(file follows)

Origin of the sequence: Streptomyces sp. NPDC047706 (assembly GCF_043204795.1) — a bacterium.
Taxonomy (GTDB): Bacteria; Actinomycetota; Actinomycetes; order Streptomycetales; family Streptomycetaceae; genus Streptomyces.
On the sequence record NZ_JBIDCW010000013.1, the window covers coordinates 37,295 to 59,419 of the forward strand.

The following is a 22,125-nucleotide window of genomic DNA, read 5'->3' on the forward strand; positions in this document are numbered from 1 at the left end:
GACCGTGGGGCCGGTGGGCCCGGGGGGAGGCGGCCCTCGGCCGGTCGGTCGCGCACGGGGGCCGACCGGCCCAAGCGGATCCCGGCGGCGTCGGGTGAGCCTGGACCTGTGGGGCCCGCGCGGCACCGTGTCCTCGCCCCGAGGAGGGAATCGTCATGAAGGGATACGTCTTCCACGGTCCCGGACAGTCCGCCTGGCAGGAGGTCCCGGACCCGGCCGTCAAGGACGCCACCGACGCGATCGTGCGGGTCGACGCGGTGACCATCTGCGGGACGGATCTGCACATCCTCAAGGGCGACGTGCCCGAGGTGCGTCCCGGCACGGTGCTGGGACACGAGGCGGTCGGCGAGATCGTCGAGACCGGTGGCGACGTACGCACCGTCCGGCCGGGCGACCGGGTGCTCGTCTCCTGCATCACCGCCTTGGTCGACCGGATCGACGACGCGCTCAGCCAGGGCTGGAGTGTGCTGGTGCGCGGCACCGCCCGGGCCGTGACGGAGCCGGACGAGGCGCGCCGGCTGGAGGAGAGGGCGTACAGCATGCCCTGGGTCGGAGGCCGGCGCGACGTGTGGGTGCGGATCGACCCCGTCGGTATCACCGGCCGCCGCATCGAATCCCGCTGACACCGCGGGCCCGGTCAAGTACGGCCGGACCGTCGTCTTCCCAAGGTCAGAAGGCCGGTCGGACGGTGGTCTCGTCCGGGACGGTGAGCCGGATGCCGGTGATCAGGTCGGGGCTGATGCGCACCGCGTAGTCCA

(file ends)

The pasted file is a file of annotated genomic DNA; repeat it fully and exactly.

Origin of the sequence: Streptomyces sp. NPDC047706 (assembly GCF_043204795.1) — a bacterium.
Taxonomy (GTDB): Bacteria; Actinomycetota; Actinomycetes; order Streptomycetales; family Streptomycetaceae; genus Streptomyces.
On the sequence record NZ_JBIDCW010000013.1, the window covers coordinates 37,295 to 59,419 of the forward strand.

The following is a 22,125-nucleotide window of genomic DNA, read 5'->3' on the forward strand; positions in this document are numbered from 1 at the left end:
GACCGTGGGGCCGGTGGGCCCGGGGGGAGGCGGCCCTCGGCCGGTCGGTCGCGCACGGGGGCCGACCGGCCCAAGCGGATCCCGGCGGCGTCGGGTGAGCCTGGACCTGTGGGGCCCGCGCGGCACCGTGTCCTCGCCCCGAGGAGGGAATCGTCATGAAGGGATACGTCTTCCACGGTCCCGGACAGTCCGCCTGGCAGGAGGTCCCGGACCCGGCCGTCAAGGACGCCACCGACGCGATCGTGCGGGTCGACGCGGTGACCATCTGCGGGACGGATCTGCACATCCTCAAGGGCGACGTGCCCGAGGTGCGTCCCGGCACGGTGCTGGGACACGAGGCGGTCGGCGAGATCGTCGAGACCGGTGGCGACGTACGCACCGTCCGGCCGGGCGACCGGGTGCTCGTCTCCTGCATCACCGCCTTGGTCGACCGGATCGACGACGCGCTCAGCCAGGGCTGGAGTGTGCTGGTGCGCGGCACCGCCCGGGCCGTGACGGAGCCGGACGAGGCGCGCCGGCTGGAGGAGAGGGCGTACAGCATGCCCTGGGTCGGAGGCCGGCGCGACGTGTGGGTGCGGATCGACCCCGTCGGTATCACCGGCCGCCGCATCGAATCCCGCTGACACCGCGGGCCCGGTCAAGTACGGCCGGACCGTCGTCTTCCCAAGGTCAGAAGGCCGGTCGGACGGTGGTCTCGTCCGGGACGGTGAGCCGGATGCCGGTGATCAGGTCGGGGCTGATGCGCACCGCGTAGTCCA